Bamboo shoots, food of future - nutritional, antioxidants, medicinal and economic importance under changing climatic conditions
Bamboo is a fast growing, flowering perennial evergreen bushy plant. It is wide spread and regarded as renewable resource with the potential to ensure livelihood security, in both rural and urban areas. India is one of the richest countries, next to China in bamboo resources with about 136 species. More than 1500 uses of bamboo are documented in the Indian socio-economic-cultural-ecological-climate functional context. The shoots are used in numerous Asian dishes. The demand for bamboo shoots is growing steadily and people are inclined towards the taste of bamboo based dishes. Being an important food crop in the international market, bamboo contains more moisture (89.3%), low fat (0.41 g 100 g‑1), high dietary fibre (3.90%) and mineral content (1.03%). Fresh shoots are a good source of thiamine, niacin, vitamin A, vitamin B6, and vitamin E. However, they contain a potentially toxic glycoside called taxiphyllin, a cyanogenic glucoside. To enhance its business potential, research on various aspects of bamboo shoot is carried out particularly in Asian countries. Extraction of bioactive compounds, nutraceuticals and functional foods is having a big role to play in alleviating hidden hunger in the developing world.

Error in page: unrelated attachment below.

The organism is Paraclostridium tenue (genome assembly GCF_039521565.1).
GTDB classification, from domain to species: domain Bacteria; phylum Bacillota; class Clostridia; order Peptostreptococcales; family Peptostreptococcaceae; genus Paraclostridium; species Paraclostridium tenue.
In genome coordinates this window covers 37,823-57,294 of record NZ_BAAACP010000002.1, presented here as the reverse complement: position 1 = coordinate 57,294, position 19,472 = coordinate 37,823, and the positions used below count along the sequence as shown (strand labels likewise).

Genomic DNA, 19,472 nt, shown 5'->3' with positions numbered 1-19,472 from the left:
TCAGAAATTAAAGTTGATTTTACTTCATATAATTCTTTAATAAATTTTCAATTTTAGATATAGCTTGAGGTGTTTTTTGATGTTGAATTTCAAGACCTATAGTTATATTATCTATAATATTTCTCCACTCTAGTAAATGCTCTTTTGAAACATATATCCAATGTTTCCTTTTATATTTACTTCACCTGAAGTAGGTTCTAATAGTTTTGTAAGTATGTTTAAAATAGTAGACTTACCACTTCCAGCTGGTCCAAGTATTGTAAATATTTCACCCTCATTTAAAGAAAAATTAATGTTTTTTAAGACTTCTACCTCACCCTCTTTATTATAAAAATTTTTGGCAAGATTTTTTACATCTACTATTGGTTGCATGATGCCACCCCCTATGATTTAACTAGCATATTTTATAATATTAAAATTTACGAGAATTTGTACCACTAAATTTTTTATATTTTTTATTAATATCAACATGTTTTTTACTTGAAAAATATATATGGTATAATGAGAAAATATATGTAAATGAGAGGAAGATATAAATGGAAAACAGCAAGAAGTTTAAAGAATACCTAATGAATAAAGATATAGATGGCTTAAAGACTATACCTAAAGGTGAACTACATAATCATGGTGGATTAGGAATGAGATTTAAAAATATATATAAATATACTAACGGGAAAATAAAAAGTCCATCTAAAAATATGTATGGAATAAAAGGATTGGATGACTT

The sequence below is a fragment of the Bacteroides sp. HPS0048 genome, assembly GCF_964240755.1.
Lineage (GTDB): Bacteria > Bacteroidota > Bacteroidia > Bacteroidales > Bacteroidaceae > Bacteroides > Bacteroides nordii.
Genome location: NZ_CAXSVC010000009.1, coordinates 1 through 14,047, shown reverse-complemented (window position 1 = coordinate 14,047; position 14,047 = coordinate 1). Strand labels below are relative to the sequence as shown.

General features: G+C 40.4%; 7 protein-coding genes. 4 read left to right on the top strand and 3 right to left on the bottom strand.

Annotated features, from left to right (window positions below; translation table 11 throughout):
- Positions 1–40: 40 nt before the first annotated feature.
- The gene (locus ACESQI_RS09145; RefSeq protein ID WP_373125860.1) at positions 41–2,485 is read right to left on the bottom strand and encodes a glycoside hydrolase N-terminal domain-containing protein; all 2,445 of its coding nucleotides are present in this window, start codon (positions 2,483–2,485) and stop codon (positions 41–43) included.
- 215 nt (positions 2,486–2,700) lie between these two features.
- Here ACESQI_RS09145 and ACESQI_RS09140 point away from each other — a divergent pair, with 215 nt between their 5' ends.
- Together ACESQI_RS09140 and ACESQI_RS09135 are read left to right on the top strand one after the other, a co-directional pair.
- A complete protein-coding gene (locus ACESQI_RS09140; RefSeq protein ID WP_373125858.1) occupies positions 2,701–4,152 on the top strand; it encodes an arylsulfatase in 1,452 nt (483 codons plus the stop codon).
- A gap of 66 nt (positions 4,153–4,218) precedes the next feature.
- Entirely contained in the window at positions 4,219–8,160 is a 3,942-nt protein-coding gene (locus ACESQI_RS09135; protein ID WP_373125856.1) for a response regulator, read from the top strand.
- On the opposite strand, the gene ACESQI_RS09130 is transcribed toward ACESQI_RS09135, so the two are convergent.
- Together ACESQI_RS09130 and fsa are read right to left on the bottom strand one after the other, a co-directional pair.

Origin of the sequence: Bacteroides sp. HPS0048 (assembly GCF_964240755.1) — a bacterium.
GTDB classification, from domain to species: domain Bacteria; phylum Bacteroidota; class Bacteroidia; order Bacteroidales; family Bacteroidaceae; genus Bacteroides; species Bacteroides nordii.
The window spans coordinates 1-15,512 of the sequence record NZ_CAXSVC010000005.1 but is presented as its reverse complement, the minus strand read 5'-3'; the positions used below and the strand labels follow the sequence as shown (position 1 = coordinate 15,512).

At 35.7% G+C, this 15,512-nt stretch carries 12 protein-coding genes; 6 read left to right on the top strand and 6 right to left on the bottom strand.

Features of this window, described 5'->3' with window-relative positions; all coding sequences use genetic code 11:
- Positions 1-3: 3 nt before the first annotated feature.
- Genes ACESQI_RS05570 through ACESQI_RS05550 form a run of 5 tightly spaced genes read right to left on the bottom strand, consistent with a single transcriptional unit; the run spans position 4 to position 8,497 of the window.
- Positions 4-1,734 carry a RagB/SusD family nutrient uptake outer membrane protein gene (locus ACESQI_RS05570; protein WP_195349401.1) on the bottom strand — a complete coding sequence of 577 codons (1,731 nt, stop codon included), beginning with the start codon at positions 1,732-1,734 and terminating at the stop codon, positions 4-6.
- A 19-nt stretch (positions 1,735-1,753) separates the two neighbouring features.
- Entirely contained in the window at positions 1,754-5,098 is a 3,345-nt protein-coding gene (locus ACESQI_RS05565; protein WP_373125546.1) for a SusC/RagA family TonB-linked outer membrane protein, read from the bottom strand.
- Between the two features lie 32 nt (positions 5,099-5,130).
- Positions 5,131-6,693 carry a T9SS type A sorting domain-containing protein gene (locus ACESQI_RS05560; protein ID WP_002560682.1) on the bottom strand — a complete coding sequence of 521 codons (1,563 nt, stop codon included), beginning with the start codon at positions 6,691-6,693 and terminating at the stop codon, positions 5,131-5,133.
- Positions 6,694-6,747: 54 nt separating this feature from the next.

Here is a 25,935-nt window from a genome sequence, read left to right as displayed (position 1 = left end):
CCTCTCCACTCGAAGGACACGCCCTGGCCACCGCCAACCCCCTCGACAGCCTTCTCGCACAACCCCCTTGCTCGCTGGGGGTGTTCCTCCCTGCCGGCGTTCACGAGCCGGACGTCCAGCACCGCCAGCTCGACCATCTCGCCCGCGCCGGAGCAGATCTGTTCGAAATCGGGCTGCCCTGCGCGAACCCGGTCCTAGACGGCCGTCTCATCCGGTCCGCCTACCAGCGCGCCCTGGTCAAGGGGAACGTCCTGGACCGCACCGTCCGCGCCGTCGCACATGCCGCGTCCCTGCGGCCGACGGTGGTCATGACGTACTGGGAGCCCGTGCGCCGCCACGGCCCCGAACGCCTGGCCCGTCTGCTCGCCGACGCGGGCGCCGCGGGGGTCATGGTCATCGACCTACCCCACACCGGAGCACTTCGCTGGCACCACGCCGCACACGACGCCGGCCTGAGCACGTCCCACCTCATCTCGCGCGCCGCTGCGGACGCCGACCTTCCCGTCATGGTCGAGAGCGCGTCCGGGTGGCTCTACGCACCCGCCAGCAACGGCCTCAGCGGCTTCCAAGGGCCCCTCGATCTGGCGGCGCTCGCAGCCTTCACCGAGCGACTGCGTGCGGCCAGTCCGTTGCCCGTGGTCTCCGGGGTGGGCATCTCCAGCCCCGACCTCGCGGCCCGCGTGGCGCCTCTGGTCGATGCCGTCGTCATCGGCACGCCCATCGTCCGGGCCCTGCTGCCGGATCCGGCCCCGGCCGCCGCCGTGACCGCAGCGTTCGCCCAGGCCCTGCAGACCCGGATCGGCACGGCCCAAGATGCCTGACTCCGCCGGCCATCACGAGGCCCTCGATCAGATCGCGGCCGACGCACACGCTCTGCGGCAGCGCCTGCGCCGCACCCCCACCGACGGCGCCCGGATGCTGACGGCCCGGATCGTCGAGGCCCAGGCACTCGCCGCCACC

Suresh Kumar, P., Devi, P., Usha Kumari, K., Sangeetha, A. and Choudhary, V.K. (2019). Bamboo shoots, food of future - nutritional, antioxidants, medicinal and economic importance under changing climatic conditions. Acta Hortic. 1241, 647-658
bamboo, processing, traditional foods, hydrogen cyanide, bioactive compounds, nutraceuticals, climate change